Should Golf Be A Bigger Part Of Your Nonprofit’s Fundraising Mix?

Should Golf Be A Bigger Part Of Your Nonprofit’s Fundraising Mix?


The pandemic’s restriction of big group events have made the last two years very challenging for nonprofits so development executives are on the lookout for ways to enhance their fundraising efforts.

Interestingly, one growth area has been golf tournament fundraising which has been on the rise for several reasons:

— Since golf is played outdoors, tournaments can easily be arranged to enable social distancing.

— The sport saw record rounds played during 2020 and then continued to increase by 5% in 2021, according to the National Golf Foundation.

— After years of primarily being managed manually or using very unsophisticated systems, online technology has emerged that streamlines golf tournament fundraisers and handles golf-specific elements like hole assignments, team pairings, facility information, and sponsorships.

— Golf remains a generally upscale activity with golfers having a median household income of $125,000 and a high penetration of upper level executives.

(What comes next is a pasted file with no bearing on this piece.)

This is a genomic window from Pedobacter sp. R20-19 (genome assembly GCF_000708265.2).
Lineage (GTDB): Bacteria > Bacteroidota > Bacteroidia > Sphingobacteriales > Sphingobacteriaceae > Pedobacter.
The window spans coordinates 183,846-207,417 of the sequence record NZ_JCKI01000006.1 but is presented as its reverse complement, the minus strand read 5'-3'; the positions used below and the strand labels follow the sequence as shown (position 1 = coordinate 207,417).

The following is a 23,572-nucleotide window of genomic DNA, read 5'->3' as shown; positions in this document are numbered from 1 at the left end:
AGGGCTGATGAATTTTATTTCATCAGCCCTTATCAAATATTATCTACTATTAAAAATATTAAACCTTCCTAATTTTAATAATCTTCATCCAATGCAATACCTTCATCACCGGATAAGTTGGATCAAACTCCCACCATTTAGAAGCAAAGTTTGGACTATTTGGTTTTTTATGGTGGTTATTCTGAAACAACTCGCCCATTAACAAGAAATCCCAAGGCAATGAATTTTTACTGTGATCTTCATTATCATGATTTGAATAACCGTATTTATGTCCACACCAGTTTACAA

The Cameron Steinberg Foundation is an example of a small nonprofit that has successfully leveraged these trends. The organization was founded by the parents of Cameron Steinberg who passed away at just two months old from hypoplastic left heart syndrome. The foundation raises funds to help other families dealing with congenital heart disease.

The Ohio-based foundation raised $30,000 at its first golf event in 2021, and was selected as the winner of a $10,000 donation through the inaugural Play It Forward campaign. After using inefficient platforms and systems to plan and manage the tournament in 2021, the event converted to an online golf tournament management platform for the 2022 event, held May 23, 2022, and raised $64,000, more than double the amount raised in 2021.

A more sophisticated, technology-empowered approach to managing the event led to such positive outcomes as selling more and higher priced sponsorships, a 50% reduction in the administrative workload and better tools to promote the program and enable people to make direct donations, according to cofounder Sam Steinberg.

Back in 2021 the group used Venmo to collect credit card payments, had to process cash and checks and tracked everything in spreadsheets which were a “huge headache,” Sam explained.

A good way for nonprofits to determine whether a golf tournament fundraising could work well for them would be to review this introductory guide.

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